Brain Computer Interaction or Brain-Computer-interfaces (BCI) have been a topic of intense research in neuroscience/neuroengineering for the last decades. Controlling a machine just via thoughts is mainly used in clinical applications to enable e.g. paralyzed people interaction and communication with the outer world. However, more and more consumer products found their way on the market recently, to provide applications not only for handicapped people. Current solutions make it possible to control robot arms, entire exoskeletons, wheelchairs or even cars to regain mobility. They are used for stroke rehabilitation, as communication tools (so called brain-typers) or to measure stress and focus in everyday life. No matter how far we have come, these solutions still lack the necessary usability due to intense training sessions and their accuracy/reliability. Machine learning techniques might solve these problems in the future.
This seminar covers aspects of current challenges in Brain Computer Interaction and focuses on non-invasive EEG-based BCI techniques. Attendees will investigate a particular challenge in this field in groups of four based on scientific publications. We will provide a first collection of papers related to the chosen research topic. At the end of the seminar, you are supposed to provide a current state-of-the art concerning your topic as well as ideas for further research, to overcome existing problems in this field.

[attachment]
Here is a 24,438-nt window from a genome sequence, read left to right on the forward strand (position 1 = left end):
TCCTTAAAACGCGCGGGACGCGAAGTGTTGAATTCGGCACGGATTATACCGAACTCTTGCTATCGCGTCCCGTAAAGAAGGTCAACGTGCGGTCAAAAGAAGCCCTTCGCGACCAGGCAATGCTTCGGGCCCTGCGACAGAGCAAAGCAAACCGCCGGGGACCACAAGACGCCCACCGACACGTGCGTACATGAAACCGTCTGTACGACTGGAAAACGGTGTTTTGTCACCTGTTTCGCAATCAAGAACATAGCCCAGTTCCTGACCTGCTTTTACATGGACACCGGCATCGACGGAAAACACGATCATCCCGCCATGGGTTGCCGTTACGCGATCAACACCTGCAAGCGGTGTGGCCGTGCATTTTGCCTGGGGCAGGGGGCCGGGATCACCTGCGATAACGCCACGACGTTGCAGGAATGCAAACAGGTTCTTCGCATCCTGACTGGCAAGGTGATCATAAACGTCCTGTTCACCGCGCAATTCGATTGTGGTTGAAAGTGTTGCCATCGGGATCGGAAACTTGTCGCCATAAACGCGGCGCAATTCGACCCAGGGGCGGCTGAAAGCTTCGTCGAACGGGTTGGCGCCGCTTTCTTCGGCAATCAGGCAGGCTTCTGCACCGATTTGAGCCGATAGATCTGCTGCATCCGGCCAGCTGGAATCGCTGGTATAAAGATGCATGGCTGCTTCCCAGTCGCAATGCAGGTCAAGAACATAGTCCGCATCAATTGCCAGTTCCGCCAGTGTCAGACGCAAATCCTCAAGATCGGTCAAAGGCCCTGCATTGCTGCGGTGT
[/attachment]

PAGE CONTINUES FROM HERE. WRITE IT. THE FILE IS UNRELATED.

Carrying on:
Each group will undergo the following assessments:
- 20 min presentation of one of the provided papers (per person)
- Further literature research concerning the topic
- 20 min group presentation of current state-of-the art
- Short paper (6 pages)
date and time
Wednesdays, 2pm-4pm at DFKI (room Reuse)
Summer term 2018